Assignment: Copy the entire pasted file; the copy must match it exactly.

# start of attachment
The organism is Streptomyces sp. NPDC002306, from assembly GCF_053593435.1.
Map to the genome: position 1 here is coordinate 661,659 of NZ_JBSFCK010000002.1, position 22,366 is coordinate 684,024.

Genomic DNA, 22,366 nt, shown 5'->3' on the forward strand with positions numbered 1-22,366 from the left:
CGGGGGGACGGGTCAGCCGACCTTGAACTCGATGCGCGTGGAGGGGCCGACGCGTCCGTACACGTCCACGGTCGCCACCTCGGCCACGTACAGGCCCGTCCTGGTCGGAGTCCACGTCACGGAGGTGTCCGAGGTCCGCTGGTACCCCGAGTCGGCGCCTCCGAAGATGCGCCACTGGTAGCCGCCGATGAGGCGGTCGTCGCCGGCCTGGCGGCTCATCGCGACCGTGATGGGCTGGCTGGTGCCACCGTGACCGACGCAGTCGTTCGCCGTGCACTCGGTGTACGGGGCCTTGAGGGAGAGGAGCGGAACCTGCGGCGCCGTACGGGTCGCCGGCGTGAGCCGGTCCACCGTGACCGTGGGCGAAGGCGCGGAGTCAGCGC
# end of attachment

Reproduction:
The organism is Streptomyces sp. NPDC002306, from assembly GCF_053593435.1.
Map to the genome: position 1 here is coordinate 661,659 of NZ_JBSFCK010000002.1, position 22,366 is coordinate 684,024.

Genomic DNA, 22,366 nt, shown 5'->3' on the forward strand with positions numbered 1-22,366 from the left:
CGGGGGGACGGGTCAGCCGACCTTGAACTCGATGCGCGTGGAGGGGCCGACGCGTCCGTACACGTCCACGGTCGCCACCTCGGCCACGTACAGGCCCGTCCTGGTCGGAGTCCACGTCACGGAGGTGTCCGAGGTCCGCTGGTACCCCGAGTCGGCGCCTCCGAAGATGCGCCACTGGTAGCCGCCGATGAGGCGGTCGTCGCCGGCCTGGCGGCTCATCGCGACCGTGATGGGCTGGCTGGTGCCACCGTGACCGACGCAGTCGTTCGCCGTGCACTCGGTGTACGGGGCCTTGAGGGAGAGGAGCGGAACCTGCGGCGCCGTACGGGTCGCCGGCGTGAGCCGGTCCACCGTGACCGTGGGCGAAGGCGCGGAGTCAGCGC